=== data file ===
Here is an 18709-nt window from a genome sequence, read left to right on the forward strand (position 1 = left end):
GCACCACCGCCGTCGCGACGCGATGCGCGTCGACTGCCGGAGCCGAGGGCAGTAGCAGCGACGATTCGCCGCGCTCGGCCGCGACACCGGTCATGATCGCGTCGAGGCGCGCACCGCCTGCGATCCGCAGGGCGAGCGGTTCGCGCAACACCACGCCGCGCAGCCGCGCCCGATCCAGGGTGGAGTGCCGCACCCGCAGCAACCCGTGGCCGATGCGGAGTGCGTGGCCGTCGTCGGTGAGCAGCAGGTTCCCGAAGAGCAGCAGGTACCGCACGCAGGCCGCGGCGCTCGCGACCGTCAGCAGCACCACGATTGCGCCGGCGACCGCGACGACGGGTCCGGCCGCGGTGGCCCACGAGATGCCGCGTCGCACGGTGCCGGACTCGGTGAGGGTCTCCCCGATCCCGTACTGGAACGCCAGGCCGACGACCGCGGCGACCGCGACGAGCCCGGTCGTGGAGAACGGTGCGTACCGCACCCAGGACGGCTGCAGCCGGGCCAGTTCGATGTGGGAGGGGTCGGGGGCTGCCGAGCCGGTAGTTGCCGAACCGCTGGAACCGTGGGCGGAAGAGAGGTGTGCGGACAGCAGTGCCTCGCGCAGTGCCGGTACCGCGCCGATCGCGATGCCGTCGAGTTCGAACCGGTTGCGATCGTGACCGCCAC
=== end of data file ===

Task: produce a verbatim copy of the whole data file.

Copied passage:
Here is an 18709-nt window from a genome sequence, read left to right on the forward strand (position 1 = left end):
GCACCACCGCCGTCGCGACGCGATGCGCGTCGACTGCCGGAGCCGAGGGCAGTAGCAGCGACGATTCGCCGCGCTCGGCCGCGACACCGGTCATGATCGCGTCGAGGCGCGCACCGCCTGCGATCCGCAGGGCGAGCGGTTCGCGCAACACCACGCCGCGCAGCCGCGCCCGATCCAGGGTGGAGTGCCGCACCCGCAGCAACCCGTGGCCGATGCGGAGTGCGTGGCCGTCGTCGGTGAGCAGCAGGTTCCCGAAGAGCAGCAGGTACCGCACGCAGGCCGCGGCGCTCGCGACCGTCAGCAGCACCACGATTGCGCCGGCGACCGCGACGACGGGTCCGGCCGCGGTGGCCCACGAGATGCCGCGTCGCACGGTGCCGGACTCGGTGAGGGTCTCCCCGATCCCGTACTGGAACGCCAGGCCGACGACCGCGGCGACCGCGACGAGCCCGGTCGTGGAGAACGGTGCGTACCGCACCCAGGACGGCTGCAGCCGGGCCAGTTCGATGTGGGAGGGGTCGGGGGCTGCCGAGCCGGTAGTTGCCGAACCGCTGGAACCGTGGGCGGAAGAGAGGTGTGCGGACAGCAGTGCCTCGCGCAGTGCCGGTACCGCGCCGATCGCGATGCCGTCGAGTTCGAACCGGTTGCGATCGTGACCGCCAC